Sophomore Shawn Lansdell just got his class ring. Now, as his district considers dissolving after seven straight tax levy defeats, he wonders how long his high school will even exist.

Little Miami's fiscal crisis is not, at heart, about state takeovers, taxpayer revolts or school board politics. It is about students - who watch helplessly as their school system evaporates around them.

Kentucky Board of Education to Meet

KENTUCKY BOARD OF EDUCATION
Happy Groundhog's Day

STATE BOARD ROOM
FIRST FLOOR, CAPITAL PLAZA TOWER
FRANKFORT, KENTUCKY

Wednesday, February 2, 2011

BUSINESS SESSION - FULL BOARD
STATE BOARD ROOM
9:00 a.m. (EST)

I. Call to Order
II. Roll Call
III. Approval of minutes from the December 7-8, 2010, regular meeting
IV. Introduction of New KDE Employees and KDE Team Members of the Month by the Commissioner of Education
V. Report of the Secretary of the Education and Workforce Development Cabinet
VI. Report of the President of the Council on Postsecondary Education
VII. Report of the Executive Director of the Education Professional Standards Board
VIII. Report of the Commissioner of Education (Questions on written report)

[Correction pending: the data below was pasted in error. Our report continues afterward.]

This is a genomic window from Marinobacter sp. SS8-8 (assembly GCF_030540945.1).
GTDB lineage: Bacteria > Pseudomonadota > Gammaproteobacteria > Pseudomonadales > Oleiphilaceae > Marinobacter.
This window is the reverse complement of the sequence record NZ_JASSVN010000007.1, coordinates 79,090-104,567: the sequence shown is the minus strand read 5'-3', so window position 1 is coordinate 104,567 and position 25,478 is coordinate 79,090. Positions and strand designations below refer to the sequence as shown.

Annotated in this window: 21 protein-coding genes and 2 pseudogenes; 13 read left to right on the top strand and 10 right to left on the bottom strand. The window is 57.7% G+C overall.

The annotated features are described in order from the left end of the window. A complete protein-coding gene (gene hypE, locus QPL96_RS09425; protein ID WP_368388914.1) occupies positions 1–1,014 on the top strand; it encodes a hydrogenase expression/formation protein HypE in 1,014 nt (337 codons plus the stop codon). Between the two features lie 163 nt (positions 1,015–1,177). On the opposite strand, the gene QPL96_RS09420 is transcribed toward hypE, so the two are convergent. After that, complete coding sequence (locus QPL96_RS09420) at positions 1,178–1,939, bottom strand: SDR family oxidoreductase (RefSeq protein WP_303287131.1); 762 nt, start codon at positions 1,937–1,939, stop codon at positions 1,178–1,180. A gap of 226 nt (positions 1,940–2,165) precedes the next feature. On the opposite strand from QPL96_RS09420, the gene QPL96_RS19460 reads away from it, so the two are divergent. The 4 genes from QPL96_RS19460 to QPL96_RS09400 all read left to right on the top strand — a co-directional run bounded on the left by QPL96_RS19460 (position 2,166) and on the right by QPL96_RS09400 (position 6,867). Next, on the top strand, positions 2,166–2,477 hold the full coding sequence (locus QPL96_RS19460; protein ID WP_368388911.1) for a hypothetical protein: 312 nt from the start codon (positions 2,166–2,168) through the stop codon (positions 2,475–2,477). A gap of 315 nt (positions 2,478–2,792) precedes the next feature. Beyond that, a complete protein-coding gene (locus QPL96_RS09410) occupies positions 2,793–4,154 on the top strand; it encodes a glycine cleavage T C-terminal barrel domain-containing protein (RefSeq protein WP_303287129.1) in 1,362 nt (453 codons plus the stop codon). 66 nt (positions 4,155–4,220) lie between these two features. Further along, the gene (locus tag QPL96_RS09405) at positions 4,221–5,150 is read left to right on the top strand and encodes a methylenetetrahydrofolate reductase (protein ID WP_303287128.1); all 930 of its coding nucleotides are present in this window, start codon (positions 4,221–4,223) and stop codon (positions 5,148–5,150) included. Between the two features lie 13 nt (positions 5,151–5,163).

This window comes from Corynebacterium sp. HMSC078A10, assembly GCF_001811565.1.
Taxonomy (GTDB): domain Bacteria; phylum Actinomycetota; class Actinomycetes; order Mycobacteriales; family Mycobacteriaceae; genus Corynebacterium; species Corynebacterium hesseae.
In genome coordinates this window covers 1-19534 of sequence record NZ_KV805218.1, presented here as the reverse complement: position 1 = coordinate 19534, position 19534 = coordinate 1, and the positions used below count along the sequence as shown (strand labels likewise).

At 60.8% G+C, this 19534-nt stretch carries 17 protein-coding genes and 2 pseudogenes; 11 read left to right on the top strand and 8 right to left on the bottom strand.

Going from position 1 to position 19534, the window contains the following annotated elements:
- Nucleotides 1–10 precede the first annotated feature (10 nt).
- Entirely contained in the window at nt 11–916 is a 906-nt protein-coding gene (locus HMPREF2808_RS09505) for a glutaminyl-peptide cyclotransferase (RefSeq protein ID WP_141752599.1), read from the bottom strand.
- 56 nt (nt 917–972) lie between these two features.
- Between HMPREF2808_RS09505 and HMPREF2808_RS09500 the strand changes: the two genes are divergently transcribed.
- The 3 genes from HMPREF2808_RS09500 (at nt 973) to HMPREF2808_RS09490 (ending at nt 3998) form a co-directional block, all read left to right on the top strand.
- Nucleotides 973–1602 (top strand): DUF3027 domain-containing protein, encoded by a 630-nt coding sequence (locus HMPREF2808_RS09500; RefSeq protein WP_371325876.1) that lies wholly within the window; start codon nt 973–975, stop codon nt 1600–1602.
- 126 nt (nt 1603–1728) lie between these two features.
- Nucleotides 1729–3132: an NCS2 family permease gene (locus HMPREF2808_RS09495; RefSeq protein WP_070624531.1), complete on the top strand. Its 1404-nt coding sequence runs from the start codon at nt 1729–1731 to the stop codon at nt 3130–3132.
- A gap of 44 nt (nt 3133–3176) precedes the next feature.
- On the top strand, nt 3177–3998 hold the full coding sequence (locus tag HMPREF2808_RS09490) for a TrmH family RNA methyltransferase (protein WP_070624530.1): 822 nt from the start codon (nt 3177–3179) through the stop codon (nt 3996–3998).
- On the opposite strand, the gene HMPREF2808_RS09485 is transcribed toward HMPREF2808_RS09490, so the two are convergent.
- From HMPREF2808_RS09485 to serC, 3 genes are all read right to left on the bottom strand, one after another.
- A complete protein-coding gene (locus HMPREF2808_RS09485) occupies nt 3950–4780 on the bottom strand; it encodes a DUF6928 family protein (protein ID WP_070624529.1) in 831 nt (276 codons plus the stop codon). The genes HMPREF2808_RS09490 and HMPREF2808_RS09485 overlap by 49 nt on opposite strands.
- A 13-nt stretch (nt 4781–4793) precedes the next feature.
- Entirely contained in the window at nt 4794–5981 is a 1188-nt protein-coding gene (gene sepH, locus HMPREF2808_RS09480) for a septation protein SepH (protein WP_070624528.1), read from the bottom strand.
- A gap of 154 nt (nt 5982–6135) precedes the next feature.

IX. Good News Items
X. Public Comment Segment
XI. Full Board Items
A. Next Generation Learners and Next Generation Support Systems (Strategic Priorities)
· 703 KAR 5:200, Next Generation Learners and discussion on remaining accountability issues for Kentucky’s accountability model (Regulation is under separate cover) (Review Item); Associate Commissioner Ken Draut, Division Director Rhonda Sims and Associate Commissioner Felicia Cumings-Smith; 2 ½-hour presentation/discussion

LUNCH
FIRST FLOOR CONFERENCE ROOM
12:00 noon – 1:00 p.m. (EST)

BUSINESS SESSION - FULL BOARD
STATE BOARD ROOM
1:00 p.m. (EST)

XI. Full Board Items
B. Next Generation Schools/Districts (Strategic Priority)
Initial discussion regarding recognition and assistance for the Next Generation Learners component of Kentucky’s new assessment and accountability model (Review Item); Associate Commissioner Ken Draut, Division Director Rhonda Sims, Associate Commissioner Larry Stinson and Associate Commissioner Felicia Cumings-Smith;